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Boise State Public Radio wins three PMJA awards for 2023 reporting


Boise State Public Radio News took home three second place awards at the national Public Media Journalists Association's (PMJA) annual contest.


The Idaho Matters team won second place in the Documentary category for its episode "Idaho Matters discusses the importance of menopause knowledge." Gemma Gaudette spoke with three experts in the field about the difference between early perimenopause, perimenopause and menopause; symptoms and temporary treatments; misinformation around hormone replacement therapy; sexual health and how to advocate for yourself to get the help and treatment you need.

Approximately half of all Americans will go through menopause. However, it remains an under-discussed topic, leaving many scared and uninformed about the changes they are experiencing.

News/Public Affairs Program

Idaho Matters snagged another second place award in the News/Public Affairs Program category for "Breaking Down Election Day Results with Idaho Matters," when Gemma Gaudette spoke with Kevin Richert with Idaho Education News, Scott McIntosh with the Idaho Statesman, James Dawson from Boise State Public Radio and McKay Cunningham, the Director of On-Campus Experiential Learning at the College of Idaho to break down the results of the 2023 November election. This included Boise Mayor Lauren McLean winning reelection, Eagle needing a runoff election for the city's top job and most voters saying yes to expanding the Ada County Jail but falling short of passing the $49 million bond.

Boise Mayor Lauren McLean
Election Day is officially over, so Idaho Matters sat down to take a look at who won, who lost and what passed on the ballots.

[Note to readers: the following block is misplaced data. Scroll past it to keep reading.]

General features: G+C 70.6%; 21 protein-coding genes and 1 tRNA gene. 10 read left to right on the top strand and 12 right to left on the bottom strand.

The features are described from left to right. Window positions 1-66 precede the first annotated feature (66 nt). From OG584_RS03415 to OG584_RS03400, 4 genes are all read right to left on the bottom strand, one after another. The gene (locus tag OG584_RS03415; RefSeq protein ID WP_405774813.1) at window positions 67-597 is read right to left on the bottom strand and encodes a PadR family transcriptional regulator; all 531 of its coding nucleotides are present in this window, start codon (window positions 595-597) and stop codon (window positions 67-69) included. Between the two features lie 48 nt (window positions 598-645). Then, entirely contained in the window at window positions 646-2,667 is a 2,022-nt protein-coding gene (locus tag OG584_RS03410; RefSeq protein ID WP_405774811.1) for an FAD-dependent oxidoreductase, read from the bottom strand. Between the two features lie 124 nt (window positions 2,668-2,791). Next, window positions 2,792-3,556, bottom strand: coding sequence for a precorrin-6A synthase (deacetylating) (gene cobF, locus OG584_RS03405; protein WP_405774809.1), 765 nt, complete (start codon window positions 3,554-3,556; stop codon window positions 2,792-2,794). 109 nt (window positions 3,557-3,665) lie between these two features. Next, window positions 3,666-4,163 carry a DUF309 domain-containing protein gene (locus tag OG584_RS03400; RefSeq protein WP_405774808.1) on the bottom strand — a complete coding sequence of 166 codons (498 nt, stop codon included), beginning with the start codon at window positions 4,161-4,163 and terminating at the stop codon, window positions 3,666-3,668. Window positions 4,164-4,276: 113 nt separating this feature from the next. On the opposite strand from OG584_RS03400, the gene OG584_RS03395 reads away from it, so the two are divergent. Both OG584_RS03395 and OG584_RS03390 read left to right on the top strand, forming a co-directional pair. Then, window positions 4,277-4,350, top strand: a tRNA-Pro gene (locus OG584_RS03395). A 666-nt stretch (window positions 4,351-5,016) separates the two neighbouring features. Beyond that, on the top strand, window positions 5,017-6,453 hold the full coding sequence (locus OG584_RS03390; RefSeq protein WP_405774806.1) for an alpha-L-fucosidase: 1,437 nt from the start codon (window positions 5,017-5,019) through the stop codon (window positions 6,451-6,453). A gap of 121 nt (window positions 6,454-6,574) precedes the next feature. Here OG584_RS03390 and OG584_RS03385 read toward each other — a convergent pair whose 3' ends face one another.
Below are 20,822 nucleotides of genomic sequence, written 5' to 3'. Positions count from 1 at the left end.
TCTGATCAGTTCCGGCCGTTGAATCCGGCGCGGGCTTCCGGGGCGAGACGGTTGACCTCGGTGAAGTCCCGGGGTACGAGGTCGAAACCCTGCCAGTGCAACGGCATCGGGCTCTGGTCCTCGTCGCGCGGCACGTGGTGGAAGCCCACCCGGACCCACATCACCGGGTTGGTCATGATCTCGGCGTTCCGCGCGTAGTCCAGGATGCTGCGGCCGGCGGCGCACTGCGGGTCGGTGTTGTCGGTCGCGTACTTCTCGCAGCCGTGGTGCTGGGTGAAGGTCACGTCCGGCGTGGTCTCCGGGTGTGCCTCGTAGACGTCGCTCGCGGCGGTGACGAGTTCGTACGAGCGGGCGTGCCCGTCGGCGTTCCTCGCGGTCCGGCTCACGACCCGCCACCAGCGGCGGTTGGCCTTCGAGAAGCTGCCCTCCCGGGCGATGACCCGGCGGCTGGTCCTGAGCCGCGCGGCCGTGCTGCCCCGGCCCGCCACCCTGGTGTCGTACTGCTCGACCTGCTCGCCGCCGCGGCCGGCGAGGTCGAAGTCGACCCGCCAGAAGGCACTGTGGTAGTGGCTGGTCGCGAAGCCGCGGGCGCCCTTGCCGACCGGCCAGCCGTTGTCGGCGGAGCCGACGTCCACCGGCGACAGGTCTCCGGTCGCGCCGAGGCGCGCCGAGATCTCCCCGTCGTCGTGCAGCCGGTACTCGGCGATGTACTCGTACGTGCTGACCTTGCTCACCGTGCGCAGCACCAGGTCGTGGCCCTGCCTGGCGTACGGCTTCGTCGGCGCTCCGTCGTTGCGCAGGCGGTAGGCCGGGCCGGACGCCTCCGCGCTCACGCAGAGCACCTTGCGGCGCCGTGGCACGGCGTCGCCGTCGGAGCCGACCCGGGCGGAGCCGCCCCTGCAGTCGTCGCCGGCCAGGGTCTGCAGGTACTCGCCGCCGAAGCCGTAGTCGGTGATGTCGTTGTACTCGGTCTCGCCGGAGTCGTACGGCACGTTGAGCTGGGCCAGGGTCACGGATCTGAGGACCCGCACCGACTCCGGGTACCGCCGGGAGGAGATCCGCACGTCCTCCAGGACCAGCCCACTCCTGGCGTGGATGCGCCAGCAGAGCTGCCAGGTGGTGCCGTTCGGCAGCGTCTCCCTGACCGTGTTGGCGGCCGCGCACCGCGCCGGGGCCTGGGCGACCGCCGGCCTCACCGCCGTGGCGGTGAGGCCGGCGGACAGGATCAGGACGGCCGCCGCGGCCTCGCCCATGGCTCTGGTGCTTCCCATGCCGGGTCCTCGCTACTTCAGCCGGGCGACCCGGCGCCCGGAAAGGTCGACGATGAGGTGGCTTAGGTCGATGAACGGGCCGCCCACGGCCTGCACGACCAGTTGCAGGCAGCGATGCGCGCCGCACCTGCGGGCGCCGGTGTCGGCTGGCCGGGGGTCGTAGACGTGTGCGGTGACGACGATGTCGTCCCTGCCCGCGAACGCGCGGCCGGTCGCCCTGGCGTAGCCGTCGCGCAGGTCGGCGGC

Spot News

Reporter Rachel Cohen received second place in the Spot News category for her story on quagga mussel larvae being detected for the first time in an Idaho waterway. In this story, Cohen reported on Governor Brad Little's reaction, the state's investment history in trying to prevent the invasive mussel, and resources for boat decontamination. She then went on to follow the quagga mussel story and document the state's eradication efforts.

A quagga mussel found on a boat that was about to enter Yellowstone National Park's Yellowstone Lake is seen Thursday, June 17, 2021, in the park. Quagga mussels are nonnative to the U.S. and can devastate ecosystems by overpopulating lakes and streams. So far, they aren't established in Wyoming waters.
The Idaho State Department of Agriculture announced Monday it had detected invasive quagga mussel larvae in the Snake River in Twin Falls. Centennial Waterfront Park in Twin Falls is closed.

Entries from Boise State Public Radio were judged alongside other public radio stations of similar size: mid-sized newsrooms with eight to fifteen full-time staff.

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